Joint Hearing of the Committee on Homeland Security and Governmental Affairs of the U.S. Senate and the Committee on Veterans’ Affairs of the U.S. House of Representatives at 1:00 p.m. CDT.
Four Corners Letters Submitted to the Joint Select Committee
WASHINGTON, D.C.—On Friday, October 14, 2011, the Chairman and the Ranking Member of the House Committee on Veterans’ Affairs, Representatives Jeff Miller and Bob Filner, and the Chairman and Ranking Member of the Senate Committee on Veterans’ Affairs, Senators Patty Murray and Richard Burr, submitted a joint letter to the Joint Select Committee on Deficit Reduction.
The letter urges the Joint Select Committee to look to history should the Committee, during the course of its work, have to turn to VA programs in order to meet the minimum $1.2 trillion deficit reduction goal outlined in the Budget Control Act. As the letter notes, the budget must never be balanced on the backs of veterans, but there have been thoughtful, measured proposals enacted in past times of fiscal restraint. None of the proposals cited in the historical examples attached to the letter affect the Six Critical Issues cited by the Independent Budget—an annual report issued by a consortium of Veterans Service Organizations that highlights protection of healthcare benefits, reforming the benefits claims processing system, transition and employment for veterans, caring for war veterans, transforming the VA healthcare delivery model, and maintaining VA’s infrastructure as the most important issues facing veterans today.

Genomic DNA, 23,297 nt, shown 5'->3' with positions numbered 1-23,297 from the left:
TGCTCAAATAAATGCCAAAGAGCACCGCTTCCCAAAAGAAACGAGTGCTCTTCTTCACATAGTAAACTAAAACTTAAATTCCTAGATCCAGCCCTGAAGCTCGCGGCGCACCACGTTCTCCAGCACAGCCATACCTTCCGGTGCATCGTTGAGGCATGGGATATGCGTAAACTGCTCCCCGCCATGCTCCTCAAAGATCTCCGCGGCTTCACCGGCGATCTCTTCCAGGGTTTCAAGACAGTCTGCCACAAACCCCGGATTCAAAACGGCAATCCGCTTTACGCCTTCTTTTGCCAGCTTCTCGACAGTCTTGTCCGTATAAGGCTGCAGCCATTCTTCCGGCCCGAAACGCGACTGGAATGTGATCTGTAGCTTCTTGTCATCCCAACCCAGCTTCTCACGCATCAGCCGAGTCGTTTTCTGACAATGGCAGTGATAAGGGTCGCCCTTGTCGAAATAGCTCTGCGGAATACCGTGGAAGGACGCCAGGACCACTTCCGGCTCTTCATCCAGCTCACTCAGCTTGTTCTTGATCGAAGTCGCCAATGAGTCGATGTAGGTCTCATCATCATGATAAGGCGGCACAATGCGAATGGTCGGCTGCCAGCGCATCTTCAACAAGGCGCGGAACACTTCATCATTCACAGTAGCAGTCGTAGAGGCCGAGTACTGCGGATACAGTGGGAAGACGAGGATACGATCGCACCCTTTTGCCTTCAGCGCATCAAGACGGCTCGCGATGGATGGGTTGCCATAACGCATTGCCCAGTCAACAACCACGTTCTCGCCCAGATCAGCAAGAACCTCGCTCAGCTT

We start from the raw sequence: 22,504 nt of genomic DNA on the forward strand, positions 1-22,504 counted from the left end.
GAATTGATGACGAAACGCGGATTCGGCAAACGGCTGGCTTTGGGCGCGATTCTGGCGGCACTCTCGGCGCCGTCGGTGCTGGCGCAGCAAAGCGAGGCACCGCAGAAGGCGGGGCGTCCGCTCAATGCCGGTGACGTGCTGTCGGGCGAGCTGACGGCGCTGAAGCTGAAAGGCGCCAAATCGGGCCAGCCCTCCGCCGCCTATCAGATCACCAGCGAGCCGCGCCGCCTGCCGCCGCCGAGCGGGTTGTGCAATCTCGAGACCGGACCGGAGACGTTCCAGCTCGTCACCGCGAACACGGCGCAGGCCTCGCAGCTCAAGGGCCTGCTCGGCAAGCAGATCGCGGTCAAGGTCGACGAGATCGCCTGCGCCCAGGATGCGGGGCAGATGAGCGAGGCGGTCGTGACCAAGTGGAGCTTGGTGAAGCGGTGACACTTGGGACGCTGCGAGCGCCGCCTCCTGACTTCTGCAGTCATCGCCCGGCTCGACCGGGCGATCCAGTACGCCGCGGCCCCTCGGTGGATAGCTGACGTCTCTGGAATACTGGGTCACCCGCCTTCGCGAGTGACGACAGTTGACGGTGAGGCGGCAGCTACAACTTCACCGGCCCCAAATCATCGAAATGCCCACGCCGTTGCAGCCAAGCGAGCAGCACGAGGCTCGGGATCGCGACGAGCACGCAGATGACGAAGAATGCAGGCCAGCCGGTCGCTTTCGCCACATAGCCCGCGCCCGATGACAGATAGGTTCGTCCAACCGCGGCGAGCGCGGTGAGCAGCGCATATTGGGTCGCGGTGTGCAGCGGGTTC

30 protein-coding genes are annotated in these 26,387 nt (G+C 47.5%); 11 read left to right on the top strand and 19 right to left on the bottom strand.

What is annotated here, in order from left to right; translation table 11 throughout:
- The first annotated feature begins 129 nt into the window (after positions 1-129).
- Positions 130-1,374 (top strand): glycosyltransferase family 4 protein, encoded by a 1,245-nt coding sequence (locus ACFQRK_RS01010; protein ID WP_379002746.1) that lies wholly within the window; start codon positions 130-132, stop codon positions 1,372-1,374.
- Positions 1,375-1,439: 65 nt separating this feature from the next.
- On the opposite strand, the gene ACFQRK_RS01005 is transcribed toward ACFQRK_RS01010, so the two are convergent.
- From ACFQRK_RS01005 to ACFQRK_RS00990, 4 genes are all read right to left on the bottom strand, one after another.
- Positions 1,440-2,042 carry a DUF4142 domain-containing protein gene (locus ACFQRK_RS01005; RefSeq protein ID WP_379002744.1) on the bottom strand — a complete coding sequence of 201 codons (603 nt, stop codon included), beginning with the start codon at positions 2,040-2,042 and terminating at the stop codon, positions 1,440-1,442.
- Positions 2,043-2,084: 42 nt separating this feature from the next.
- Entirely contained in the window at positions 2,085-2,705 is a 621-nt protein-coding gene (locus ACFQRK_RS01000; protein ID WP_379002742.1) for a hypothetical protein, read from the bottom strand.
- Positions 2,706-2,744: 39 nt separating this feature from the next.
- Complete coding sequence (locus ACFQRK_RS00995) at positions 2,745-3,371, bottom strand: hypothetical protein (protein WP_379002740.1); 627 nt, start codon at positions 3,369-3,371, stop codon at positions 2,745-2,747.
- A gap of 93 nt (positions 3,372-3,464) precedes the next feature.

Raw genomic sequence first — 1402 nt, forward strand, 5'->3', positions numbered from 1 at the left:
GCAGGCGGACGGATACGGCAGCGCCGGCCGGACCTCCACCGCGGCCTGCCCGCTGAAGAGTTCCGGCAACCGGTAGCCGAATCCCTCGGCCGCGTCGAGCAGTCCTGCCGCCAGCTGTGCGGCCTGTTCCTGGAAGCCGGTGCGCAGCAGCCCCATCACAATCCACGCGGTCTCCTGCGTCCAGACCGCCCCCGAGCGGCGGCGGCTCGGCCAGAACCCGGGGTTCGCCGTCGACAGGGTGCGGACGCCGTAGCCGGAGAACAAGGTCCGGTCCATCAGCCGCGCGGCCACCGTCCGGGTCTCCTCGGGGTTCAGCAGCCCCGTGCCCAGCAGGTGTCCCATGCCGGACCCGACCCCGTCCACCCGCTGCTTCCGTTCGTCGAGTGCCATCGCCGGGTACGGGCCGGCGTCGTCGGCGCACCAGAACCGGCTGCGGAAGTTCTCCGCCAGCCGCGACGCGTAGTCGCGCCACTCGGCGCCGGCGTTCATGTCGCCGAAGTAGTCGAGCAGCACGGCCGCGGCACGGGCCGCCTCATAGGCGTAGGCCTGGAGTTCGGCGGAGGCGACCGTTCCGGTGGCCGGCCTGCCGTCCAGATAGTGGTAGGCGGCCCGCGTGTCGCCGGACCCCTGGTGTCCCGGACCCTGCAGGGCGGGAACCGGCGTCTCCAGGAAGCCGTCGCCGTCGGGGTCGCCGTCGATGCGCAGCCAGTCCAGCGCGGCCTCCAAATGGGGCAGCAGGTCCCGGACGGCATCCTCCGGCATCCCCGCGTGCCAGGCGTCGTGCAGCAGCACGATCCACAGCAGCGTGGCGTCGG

“We all have a responsibility to America’s veterans to ensure that the benefits they have earned remain intact and that their needs remain a priority,” stated Rep. Jeff Miller, Chairman of the House Committee on Veterans’ Affairs. “We also have a responsibility, however, to ensure that during these tough economic times, we provide to the Joint Select Committee information that is pertinent to its decision-making process in a transparent and bipartisan manner. Through this letter, we outline areas which in the past have been acted upon, in order to avoid even the possibility of across-the-board cuts that would have a devastating impact on our veterans and their families.”
The Department of Veterans Affairs is the second largest federal department, yet its budget accounts for just under 4% of the total federal budget. A copy of the Four Corners letter can be found here.